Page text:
Une femme inadaptée in Feminist Histories of Art
Marie Laurencin, in spite of the noticeable reputation she made in Paris in the first half of the twentieth century, has attracted only sporadic attention by late-twentieth century art historians. Until now the substance of her art and the feminist issues that were entangled in her life have been narrowly examined or reduced by an author's chosen theoretical format; and the terms of her lesbian identity have been overlooked. In this case study of une femme inadaptée and an unfit feminist, Elizabeth Kahn re-situates Laurencin in the on-going feminist debates that enrich the disciplines of art history, women's studies and literary criticism. Kahn's thorough reading of the artist's visual and literary production ensures a comprehensive overview which addresses notable works and passages but also integrates those that are less well known. Incorporating feminist theory and building on the work of contemporary feminist art historians, she avoids the heroics of conventional biography, instead allowing her subject to participate in the historical collective of women's work. Provocative and engagingly written, this fresh new study of Marie Laurencin's life and works also explores the multiple valences by which to connect the histories of, and find new connections between, women artists across the twentieth century.
Table of Contents
Contents: Preface; Introduction: Une femme inadaptée or the case of the unfit feminist; A Not So Straight Biography: Out of step: Social class and surrogate men, 1883-1923; Strangely estranged women: Gertrude Stein, Fernande Olivier and Marie Laurencin; Laurencin's insiders: Flora Groult, Louise Faure-Favier; The Laurencin self portraits: Subject, object, spectacle? Marie Laurencin's Men of the Avant-Garde: The monkey on her shoulder: Marie Laurencin's Guillaume Apollinaire; André Salmon in Marie Laurencin's court; Walking the line: Roger Allard's 1921 Laurencin monograph; Sexual politics: Marie Laurencin and Pablo Picasso; Marie Laurencin, the scandal of the Cubist House and André Mare; Laurencin's 'old men' of the Great War; Five in Hand: Sexual Politics and the Women of the Avant-Garde: Foiled again: The modern woman artist; Women of the fan: Berthe Morisot and Marie Laurencin; Feminist moments: The Great War, childless women, Mary Cassatt and Marie Laurencin; Illegitimate women: Suzanne Valadon and Marie Laurencin; The 'queerest' feminists the world has ever seen: Romaine Brooks and Marie Laurencin; Pictures That Could Not Have Been Painted: A Feminist Lesbian Reading: Not the modern woman? Laurencin's Amazons; Naming the Laurencin goddesses, 1904 -14; Sisters, playmates and lovers: Laurencin's unnamed goddesses; The Great War's 'new woman' and her lesbian gaze; The Marie Laurencin lesbian heroine; Laurencin's Final Say: The Artist as Ghostwriter: Postscript: Trespassing on the banks of feminist art; Les filles ambigÃ¼es: Louise Bourgeois and Marie Laurencin; Unfit feminists I and II: Hannah Wilke and Marie Laurencin; Fan ladies and women warriors: Harmony Hammond and Marie Laurencin; Continuum: Julia Mystère; Bibliography; Index.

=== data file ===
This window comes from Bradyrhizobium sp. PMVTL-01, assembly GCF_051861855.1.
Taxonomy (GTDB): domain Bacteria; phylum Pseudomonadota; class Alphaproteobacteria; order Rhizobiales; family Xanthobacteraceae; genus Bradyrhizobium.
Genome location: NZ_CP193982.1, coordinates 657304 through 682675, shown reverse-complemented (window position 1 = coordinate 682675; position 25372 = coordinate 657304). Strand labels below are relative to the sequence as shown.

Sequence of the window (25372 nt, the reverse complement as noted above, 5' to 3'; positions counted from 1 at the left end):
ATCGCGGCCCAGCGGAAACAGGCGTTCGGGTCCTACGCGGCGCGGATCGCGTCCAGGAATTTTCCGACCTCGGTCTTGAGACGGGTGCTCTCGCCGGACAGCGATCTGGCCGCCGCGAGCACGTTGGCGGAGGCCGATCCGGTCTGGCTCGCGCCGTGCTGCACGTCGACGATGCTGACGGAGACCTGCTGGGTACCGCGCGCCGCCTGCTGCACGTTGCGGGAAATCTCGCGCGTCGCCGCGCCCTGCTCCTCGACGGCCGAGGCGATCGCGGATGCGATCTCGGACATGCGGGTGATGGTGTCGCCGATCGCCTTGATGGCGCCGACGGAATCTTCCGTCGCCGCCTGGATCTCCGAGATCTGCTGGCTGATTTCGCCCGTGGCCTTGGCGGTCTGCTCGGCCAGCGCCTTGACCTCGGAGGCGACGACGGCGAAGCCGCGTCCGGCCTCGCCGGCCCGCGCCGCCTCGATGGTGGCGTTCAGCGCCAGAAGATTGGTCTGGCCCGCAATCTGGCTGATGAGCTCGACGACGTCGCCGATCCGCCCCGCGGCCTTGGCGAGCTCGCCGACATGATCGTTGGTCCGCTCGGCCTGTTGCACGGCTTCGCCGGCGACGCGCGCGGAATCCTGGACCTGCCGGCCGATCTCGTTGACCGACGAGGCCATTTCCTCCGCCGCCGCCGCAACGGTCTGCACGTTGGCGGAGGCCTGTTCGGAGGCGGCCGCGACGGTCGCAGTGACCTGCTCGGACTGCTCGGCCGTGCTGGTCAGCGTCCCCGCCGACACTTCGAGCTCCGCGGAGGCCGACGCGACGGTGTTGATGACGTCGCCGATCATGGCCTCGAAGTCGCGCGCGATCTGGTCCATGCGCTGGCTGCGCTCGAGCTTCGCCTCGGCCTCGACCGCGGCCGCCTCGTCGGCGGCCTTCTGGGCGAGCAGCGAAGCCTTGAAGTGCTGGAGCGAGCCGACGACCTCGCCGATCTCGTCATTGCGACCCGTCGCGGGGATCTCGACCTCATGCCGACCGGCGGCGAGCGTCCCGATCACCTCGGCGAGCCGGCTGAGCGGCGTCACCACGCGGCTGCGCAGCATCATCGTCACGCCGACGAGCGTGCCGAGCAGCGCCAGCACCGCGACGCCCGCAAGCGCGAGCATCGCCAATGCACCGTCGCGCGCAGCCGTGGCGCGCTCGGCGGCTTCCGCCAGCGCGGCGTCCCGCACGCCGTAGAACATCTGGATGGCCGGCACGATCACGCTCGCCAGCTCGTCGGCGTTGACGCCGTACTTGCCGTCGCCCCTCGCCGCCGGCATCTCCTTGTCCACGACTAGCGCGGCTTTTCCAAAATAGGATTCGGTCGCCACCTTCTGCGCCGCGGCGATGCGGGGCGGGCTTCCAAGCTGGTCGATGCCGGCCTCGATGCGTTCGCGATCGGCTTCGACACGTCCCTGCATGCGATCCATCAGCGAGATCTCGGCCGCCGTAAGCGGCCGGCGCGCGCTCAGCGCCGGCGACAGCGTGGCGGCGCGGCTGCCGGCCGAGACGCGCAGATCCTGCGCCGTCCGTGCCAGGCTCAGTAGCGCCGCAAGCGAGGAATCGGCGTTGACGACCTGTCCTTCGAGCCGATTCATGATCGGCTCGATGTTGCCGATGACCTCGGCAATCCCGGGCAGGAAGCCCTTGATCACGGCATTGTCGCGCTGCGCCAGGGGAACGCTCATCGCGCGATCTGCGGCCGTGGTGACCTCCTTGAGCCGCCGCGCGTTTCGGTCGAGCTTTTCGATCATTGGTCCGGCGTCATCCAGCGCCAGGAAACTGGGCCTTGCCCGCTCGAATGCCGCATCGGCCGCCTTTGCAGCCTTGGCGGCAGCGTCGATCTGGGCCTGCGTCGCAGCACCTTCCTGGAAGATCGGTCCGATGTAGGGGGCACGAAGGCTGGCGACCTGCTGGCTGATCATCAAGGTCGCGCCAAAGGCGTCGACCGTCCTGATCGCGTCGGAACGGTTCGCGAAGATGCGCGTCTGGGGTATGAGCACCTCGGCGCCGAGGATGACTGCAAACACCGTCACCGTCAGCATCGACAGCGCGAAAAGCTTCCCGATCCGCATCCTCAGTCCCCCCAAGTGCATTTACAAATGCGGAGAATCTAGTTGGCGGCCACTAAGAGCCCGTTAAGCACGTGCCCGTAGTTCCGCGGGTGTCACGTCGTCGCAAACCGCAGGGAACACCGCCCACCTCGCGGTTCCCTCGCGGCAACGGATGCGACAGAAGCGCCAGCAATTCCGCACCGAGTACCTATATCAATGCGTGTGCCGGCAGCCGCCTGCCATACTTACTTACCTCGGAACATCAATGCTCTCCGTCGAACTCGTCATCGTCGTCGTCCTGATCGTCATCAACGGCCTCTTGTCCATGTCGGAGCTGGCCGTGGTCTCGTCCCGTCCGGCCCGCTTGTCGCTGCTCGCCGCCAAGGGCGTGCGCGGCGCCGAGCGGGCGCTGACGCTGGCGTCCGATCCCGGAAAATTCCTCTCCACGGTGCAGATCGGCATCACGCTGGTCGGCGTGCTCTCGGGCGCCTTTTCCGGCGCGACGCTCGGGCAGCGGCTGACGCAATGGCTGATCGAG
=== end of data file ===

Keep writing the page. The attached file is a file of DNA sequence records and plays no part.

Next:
'Elizabeth Kahn's impressive and timely study rescues Marie Laurencin from the margins of modern art. She emerges here not just as the mysterious and beguiling woman who inspired the poet Guillaume Apollinaire and painted the members of Picasso's cubist circle, but as a complex, multifaceted pioneer: in her painting, her writing, and her radical sexuality.' Whitney Chadwick, author of Women Artists and the Surrealist Movement